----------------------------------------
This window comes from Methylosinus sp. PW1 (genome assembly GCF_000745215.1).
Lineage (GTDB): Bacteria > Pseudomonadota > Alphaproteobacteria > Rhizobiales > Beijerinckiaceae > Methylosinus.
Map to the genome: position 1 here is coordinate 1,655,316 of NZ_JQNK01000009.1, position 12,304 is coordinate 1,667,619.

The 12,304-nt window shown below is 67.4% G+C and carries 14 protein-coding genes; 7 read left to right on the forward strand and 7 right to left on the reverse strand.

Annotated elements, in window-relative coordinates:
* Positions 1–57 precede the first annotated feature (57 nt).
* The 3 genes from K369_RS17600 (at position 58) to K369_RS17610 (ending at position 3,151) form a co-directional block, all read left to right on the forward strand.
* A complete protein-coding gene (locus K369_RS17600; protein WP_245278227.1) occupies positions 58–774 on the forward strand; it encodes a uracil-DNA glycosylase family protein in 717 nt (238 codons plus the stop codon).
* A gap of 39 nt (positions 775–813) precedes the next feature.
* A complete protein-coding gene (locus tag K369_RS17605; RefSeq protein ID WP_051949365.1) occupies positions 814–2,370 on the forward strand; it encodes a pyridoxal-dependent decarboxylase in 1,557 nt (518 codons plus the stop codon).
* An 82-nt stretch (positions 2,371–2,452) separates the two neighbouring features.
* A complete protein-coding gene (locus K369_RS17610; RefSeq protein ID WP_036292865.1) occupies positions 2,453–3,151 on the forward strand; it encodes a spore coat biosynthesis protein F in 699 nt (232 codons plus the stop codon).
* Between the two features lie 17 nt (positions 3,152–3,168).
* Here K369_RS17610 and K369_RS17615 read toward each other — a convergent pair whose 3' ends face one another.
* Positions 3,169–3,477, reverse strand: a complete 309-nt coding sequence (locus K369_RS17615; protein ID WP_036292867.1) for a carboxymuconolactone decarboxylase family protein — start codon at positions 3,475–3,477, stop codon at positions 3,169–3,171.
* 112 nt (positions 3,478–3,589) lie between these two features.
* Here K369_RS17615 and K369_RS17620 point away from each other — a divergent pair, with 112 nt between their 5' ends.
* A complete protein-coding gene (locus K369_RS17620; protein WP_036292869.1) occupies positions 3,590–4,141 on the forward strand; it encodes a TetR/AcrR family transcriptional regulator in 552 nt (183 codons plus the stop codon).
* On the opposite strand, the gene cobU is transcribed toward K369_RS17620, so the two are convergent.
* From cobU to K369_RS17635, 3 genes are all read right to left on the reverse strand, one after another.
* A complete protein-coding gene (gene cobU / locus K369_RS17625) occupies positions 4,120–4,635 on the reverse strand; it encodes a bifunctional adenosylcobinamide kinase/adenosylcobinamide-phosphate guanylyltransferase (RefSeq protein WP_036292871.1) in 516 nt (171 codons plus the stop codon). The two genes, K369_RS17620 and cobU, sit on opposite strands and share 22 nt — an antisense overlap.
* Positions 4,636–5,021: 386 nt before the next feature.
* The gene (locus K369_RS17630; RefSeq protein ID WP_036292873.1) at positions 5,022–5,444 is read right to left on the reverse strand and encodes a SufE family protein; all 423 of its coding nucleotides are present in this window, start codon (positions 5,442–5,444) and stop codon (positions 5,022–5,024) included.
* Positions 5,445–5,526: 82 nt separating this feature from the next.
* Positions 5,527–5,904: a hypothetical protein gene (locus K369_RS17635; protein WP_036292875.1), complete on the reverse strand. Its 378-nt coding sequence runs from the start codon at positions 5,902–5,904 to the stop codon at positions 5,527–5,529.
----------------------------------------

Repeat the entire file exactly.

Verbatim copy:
This window comes from Methylosinus sp. PW1 (genome assembly GCF_000745215.1).
Lineage (GTDB): Bacteria > Pseudomonadota > Alphaproteobacteria > Rhizobiales > Beijerinckiaceae > Methylosinus.
Map to the genome: position 1 here is coordinate 1,655,316 of NZ_JQNK01000009.1, position 12,304 is coordinate 1,667,619.

The 12,304-nt window shown below is 67.4% G+C and carries 14 protein-coding genes; 7 read left to right on the forward strand and 7 right to left on the reverse strand.

Annotated elements, in window-relative coordinates:
* Positions 1–57 precede the first annotated feature (57 nt).
* The 3 genes from K369_RS17600 (at position 58) to K369_RS17610 (ending at position 3,151) form a co-directional block, all read left to right on the forward strand.
* A complete protein-coding gene (locus K369_RS17600; protein WP_245278227.1) occupies positions 58–774 on the forward strand; it encodes a uracil-DNA glycosylase family protein in 717 nt (238 codons plus the stop codon).
* A gap of 39 nt (positions 775–813) precedes the next feature.
* A complete protein-coding gene (locus tag K369_RS17605; RefSeq protein ID WP_051949365.1) occupies positions 814–2,370 on the forward strand; it encodes a pyridoxal-dependent decarboxylase in 1,557 nt (518 codons plus the stop codon).
* An 82-nt stretch (positions 2,371–2,452) separates the two neighbouring features.
* A complete protein-coding gene (locus K369_RS17610; RefSeq protein ID WP_036292865.1) occupies positions 2,453–3,151 on the forward strand; it encodes a spore coat biosynthesis protein F in 699 nt (232 codons plus the stop codon).
* Between the two features lie 17 nt (positions 3,152–3,168).
* Here K369_RS17610 and K369_RS17615 read toward each other — a convergent pair whose 3' ends face one another.
* Positions 3,169–3,477, reverse strand: a complete 309-nt coding sequence (locus K369_RS17615; protein ID WP_036292867.1) for a carboxymuconolactone decarboxylase family protein — start codon at positions 3,475–3,477, stop codon at positions 3,169–3,171.
* 112 nt (positions 3,478–3,589) lie between these two features.
* Here K369_RS17615 and K369_RS17620 point away from each other — a divergent pair, with 112 nt between their 5' ends.
* A complete protein-coding gene (locus K369_RS17620; protein WP_036292869.1) occupies positions 3,590–4,141 on the forward strand; it encodes a TetR/AcrR family transcriptional regulator in 552 nt (183 codons plus the stop codon).
* On the opposite strand, the gene cobU is transcribed toward K369_RS17620, so the two are convergent.
* From cobU to K369_RS17635, 3 genes are all read right to left on the reverse strand, one after another.
* A complete protein-coding gene (gene cobU / locus K369_RS17625) occupies positions 4,120–4,635 on the reverse strand; it encodes a bifunctional adenosylcobinamide kinase/adenosylcobinamide-phosphate guanylyltransferase (RefSeq protein WP_036292871.1) in 516 nt (171 codons plus the stop codon). The two genes, K369_RS17620 and cobU, sit on opposite strands and share 22 nt — an antisense overlap.
* Positions 4,636–5,021: 386 nt before the next feature.
* The gene (locus K369_RS17630; RefSeq protein ID WP_036292873.1) at positions 5,022–5,444 is read right to left on the reverse strand and encodes a SufE family protein; all 423 of its coding nucleotides are present in this window, start codon (positions 5,442–5,444) and stop codon (positions 5,022–5,024) included.
* Positions 5,445–5,526: 82 nt separating this feature from the next.
* Positions 5,527–5,904: a hypothetical protein gene (locus K369_RS17635; protein WP_036292875.1), complete on the reverse strand. Its 378-nt coding sequence runs from the start codon at positions 5,902–5,904 to the stop codon at positions 5,527–5,529.